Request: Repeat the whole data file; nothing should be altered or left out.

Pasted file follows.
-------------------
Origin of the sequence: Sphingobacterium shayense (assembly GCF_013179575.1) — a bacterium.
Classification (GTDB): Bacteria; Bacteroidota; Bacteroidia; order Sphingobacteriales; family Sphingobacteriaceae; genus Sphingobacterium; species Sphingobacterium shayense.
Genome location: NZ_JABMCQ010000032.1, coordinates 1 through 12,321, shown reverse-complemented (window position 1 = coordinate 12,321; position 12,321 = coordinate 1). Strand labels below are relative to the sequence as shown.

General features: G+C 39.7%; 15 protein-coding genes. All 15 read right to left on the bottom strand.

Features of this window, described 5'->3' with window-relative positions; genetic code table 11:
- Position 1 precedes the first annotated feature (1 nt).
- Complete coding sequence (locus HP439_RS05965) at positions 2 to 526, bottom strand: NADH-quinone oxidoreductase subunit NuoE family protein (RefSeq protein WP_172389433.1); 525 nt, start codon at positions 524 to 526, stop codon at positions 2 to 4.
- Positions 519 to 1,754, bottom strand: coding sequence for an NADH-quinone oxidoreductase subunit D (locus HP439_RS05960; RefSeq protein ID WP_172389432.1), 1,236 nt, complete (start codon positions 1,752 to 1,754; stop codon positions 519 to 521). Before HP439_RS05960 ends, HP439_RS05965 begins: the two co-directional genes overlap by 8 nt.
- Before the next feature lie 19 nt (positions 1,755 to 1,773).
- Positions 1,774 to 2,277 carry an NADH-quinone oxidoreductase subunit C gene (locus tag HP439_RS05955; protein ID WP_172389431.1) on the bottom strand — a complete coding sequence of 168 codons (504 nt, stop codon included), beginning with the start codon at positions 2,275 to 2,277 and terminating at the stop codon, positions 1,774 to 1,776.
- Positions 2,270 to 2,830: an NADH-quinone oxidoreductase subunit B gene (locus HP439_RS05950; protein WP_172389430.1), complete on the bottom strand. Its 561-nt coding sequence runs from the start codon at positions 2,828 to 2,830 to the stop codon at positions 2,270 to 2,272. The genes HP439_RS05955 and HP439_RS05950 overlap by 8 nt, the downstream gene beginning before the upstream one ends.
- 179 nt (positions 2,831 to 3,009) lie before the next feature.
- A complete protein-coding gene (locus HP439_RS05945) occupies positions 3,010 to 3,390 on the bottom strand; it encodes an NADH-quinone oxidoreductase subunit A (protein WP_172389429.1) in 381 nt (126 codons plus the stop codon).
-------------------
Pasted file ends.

Origin of the sequence: Sphingobacterium shayense (assembly GCF_013179575.1) — a bacterium.
Classification (GTDB): Bacteria; Bacteroidota; Bacteroidia; order Sphingobacteriales; family Sphingobacteriaceae; genus Sphingobacterium; species Sphingobacterium shayense.
Genome location: NZ_JABMCQ010000032.1, coordinates 1 through 12,321, shown reverse-complemented (window position 1 = coordinate 12,321; position 12,321 = coordinate 1). Strand labels below are relative to the sequence as shown.

General features: G+C 39.7%; 15 protein-coding genes. All 15 read right to left on the bottom strand.

Features of this window, described 5'->3' with window-relative positions; genetic code table 11:
- Position 1 precedes the first annotated feature (1 nt).
- Complete coding sequence (locus HP439_RS05965) at positions 2 to 526, bottom strand: NADH-quinone oxidoreductase subunit NuoE family protein (RefSeq protein WP_172389433.1); 525 nt, start codon at positions 524 to 526, stop codon at positions 2 to 4.
- Positions 519 to 1,754, bottom strand: coding sequence for an NADH-quinone oxidoreductase subunit D (locus HP439_RS05960; RefSeq protein ID WP_172389432.1), 1,236 nt, complete (start codon positions 1,752 to 1,754; stop codon positions 519 to 521). Before HP439_RS05960 ends, HP439_RS05965 begins: the two co-directional genes overlap by 8 nt.
- Before the next feature lie 19 nt (positions 1,755 to 1,773).
- Positions 1,774 to 2,277 carry an NADH-quinone oxidoreductase subunit C gene (locus tag HP439_RS05955; protein ID WP_172389431.1) on the bottom strand — a complete coding sequence of 168 codons (504 nt, stop codon included), beginning with the start codon at positions 2,275 to 2,277 and terminating at the stop codon, positions 1,774 to 1,776.
- Positions 2,270 to 2,830: an NADH-quinone oxidoreductase subunit B gene (locus HP439_RS05950; protein WP_172389430.1), complete on the bottom strand. Its 561-nt coding sequence runs from the start codon at positions 2,828 to 2,830 to the stop codon at positions 2,270 to 2,272. The genes HP439_RS05955 and HP439_RS05950 overlap by 8 nt, the downstream gene beginning before the upstream one ends.
- 179 nt (positions 2,831 to 3,009) lie before the next feature.
- A complete protein-coding gene (locus HP439_RS05945) occupies positions 3,010 to 3,390 on the bottom strand; it encodes an NADH-quinone oxidoreductase subunit A (protein WP_172389429.1) in 381 nt (126 codons plus the stop codon).